I’m getting to the end of an old sketch book and last week I decided to commemorate its place in my journey by posting some photos of the contents on my art blog ( you can check that out here if you’d like). As I had already set up my easel I decided to take a couple of pictures of two of my larger sketchbooks. I use different sketchbooks for different reasons. The one I’ll soon be retiring is small enough for me to carry around with me and I use it as the occasion arises. When I’m in studio I have a tendency to work in a larger format.
I often use drawings to explore ideas for projects such as these props that were used at a variety show put on by a local theater group I volunteer for. A limited budget required ingenuity so the final props were made out of used boxes I picked up for free at the local liquor store.
Sometimes the drawing process is a little less straight forward. I found a photograph I liked in a gardening magazine and used it as resource for a painting. I then used that painting as inspiration for a drawing.
I’ve often heard people lament their drawing skills by saying they can’t draw a straight line. To me that seems like the strangest thing to say. I draw all the time. If I’m not using a sketchbook I’m doodling in the margins of the newspaper or on the lined piece of paper I’m supposed to be taking notes on. I’d be hard pressed to think of a single time that I have ever required a straight line for anything I’ve rendered.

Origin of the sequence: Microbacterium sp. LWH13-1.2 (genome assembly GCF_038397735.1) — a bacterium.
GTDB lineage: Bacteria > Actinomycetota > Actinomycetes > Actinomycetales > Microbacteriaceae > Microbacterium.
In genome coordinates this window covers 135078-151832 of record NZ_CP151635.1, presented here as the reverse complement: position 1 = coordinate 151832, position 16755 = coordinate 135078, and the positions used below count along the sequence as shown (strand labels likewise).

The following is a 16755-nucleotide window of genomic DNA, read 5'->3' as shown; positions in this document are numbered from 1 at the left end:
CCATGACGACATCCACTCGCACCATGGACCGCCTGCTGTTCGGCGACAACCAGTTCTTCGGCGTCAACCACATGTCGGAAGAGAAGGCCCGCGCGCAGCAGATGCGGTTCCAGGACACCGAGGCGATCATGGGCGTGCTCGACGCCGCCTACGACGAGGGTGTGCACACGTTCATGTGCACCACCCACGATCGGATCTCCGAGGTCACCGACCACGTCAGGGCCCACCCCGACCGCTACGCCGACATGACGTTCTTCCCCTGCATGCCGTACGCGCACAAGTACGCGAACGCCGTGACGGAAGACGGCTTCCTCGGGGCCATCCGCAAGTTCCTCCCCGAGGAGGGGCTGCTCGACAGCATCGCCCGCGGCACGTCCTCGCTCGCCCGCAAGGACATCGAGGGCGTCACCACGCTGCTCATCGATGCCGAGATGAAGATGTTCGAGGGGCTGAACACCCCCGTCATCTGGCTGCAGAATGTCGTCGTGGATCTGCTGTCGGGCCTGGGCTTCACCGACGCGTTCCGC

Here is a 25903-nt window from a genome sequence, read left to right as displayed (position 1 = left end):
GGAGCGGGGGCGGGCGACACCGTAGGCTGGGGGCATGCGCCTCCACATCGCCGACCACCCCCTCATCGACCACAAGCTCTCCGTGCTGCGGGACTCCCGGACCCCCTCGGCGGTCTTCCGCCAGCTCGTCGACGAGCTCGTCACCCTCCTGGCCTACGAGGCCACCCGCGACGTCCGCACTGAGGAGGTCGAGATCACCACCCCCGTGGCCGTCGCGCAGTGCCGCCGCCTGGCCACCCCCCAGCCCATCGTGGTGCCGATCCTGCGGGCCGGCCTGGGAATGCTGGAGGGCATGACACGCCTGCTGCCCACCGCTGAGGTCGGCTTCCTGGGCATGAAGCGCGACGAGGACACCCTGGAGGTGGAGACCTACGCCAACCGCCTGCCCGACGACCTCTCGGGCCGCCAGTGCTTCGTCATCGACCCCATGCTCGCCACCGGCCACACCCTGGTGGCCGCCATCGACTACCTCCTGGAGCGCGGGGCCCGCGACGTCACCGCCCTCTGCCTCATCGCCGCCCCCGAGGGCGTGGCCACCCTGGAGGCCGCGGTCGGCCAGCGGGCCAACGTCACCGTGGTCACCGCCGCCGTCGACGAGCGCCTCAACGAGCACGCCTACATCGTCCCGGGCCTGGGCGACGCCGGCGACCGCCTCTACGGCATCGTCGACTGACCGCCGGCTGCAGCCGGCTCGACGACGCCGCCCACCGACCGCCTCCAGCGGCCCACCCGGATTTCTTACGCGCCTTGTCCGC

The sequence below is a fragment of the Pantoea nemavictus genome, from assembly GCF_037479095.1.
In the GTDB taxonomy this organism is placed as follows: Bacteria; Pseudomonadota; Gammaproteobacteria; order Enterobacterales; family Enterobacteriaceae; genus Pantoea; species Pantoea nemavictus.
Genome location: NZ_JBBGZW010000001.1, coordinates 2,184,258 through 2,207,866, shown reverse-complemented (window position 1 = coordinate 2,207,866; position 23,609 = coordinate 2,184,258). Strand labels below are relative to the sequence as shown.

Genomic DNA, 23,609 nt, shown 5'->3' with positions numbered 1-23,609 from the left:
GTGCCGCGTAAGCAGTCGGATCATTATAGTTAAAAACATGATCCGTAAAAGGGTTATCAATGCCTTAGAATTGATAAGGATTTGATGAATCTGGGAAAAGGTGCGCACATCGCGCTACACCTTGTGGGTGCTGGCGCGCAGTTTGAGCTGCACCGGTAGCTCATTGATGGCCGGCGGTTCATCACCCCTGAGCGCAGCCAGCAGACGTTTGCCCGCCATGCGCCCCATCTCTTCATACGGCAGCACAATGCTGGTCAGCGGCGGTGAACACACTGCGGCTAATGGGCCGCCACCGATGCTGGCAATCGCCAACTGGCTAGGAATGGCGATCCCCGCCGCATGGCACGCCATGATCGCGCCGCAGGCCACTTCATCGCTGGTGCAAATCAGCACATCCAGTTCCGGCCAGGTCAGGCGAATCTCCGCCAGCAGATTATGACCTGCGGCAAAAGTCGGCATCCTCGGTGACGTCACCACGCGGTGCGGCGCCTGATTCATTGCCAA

The link for this post is to an old television show about drawing I would watch when I was very young. The quality is not good but perhaps some of you might remember it. Simon in the Land of Chalk Drawings
I’ve been a bit stuck on this large painting I’ve been working on. Mostly I think because it’s part of a series which is a bit of a departure for me but also because I’m trying something different with the technique. Usually there’s an almost textile appearance to larger areas in my compositions that I create through small flat brush strokes. I’ve touched on that in the lower section of this particular painting but not in the dominate feature of the composition which happens to be a stormy sky. I wanted to create a smooth transition from light to dark which worked well for another piece in the series (it’s a triptych) but I’m just not feeling it with this larger piece.
At first I couldn’t tell what was wrong. I felt …stuck. I sat and looked at the painting and looked some more. I would get up and do some random things around the house. I’d browse Imgur, do a crossword puzzle or read a book. Then I’d tell myself to get my act together and I’d sit in front of the canvas, dab a bit of paint on it and then stand back and look. Another dab and look again. I thought maybe it needed a glaze of colour to create distance in the background. So I tried that. It looked better but it still didn’t feel right. Days passed and became weeks. I thought fine…I’ll leave it for a bit.